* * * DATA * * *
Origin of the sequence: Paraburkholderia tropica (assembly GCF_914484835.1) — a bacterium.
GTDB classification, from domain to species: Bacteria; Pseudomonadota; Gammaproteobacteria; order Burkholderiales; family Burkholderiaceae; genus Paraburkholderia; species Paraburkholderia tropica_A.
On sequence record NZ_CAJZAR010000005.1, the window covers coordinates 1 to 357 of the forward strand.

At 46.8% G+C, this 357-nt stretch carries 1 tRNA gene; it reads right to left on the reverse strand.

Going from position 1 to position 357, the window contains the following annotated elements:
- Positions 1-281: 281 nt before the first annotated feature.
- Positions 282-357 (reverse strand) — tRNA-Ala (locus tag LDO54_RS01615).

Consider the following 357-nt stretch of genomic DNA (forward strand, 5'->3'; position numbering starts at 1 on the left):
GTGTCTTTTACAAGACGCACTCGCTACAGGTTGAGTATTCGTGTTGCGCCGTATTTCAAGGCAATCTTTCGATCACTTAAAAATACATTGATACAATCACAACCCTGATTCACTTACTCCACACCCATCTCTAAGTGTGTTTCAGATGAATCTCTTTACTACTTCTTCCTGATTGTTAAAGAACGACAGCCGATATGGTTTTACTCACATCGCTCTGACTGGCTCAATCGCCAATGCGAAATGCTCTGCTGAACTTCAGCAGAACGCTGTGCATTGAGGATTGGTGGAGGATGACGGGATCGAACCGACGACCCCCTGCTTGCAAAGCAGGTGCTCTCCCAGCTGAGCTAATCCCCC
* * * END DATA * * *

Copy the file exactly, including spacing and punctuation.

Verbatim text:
Origin of the sequence: Paraburkholderia tropica (assembly GCF_914484835.1) — a bacterium.
GTDB classification, from domain to species: Bacteria; Pseudomonadota; Gammaproteobacteria; order Burkholderiales; family Burkholderiaceae; genus Paraburkholderia; species Paraburkholderia tropica_A.
On sequence record NZ_CAJZAR010000005.1, the window covers coordinates 1 to 357 of the forward strand.

At 46.8% G+C, this 357-nt stretch carries 1 tRNA gene; it reads right to left on the reverse strand.

Going from position 1 to position 357, the window contains the following annotated elements:
- Positions 1-281: 281 nt before the first annotated feature.
- Positions 282-357 (reverse strand) — tRNA-Ala (locus tag LDO54_RS01615).

Consider the following 357-nt stretch of genomic DNA (forward strand, 5'->3'; position numbering starts at 1 on the left):
GTGTCTTTTACAAGACGCACTCGCTACAGGTTGAGTATTCGTGTTGCGCCGTATTTCAAGGCAATCTTTCGATCACTTAAAAATACATTGATACAATCACAACCCTGATTCACTTACTCCACACCCATCTCTAAGTGTGTTTCAGATGAATCTCTTTACTACTTCTTCCTGATTGTTAAAGAACGACAGCCGATATGGTTTTACTCACATCGCTCTGACTGGCTCAATCGCCAATGCGAAATGCTCTGCTGAACTTCAGCAGAACGCTGTGCATTGAGGATTGGTGGAGGATGACGGGATCGAACCGACGACCCCCTGCTTGCAAAGCAGGTGCTCTCCCAGCTGAGCTAATCCCCC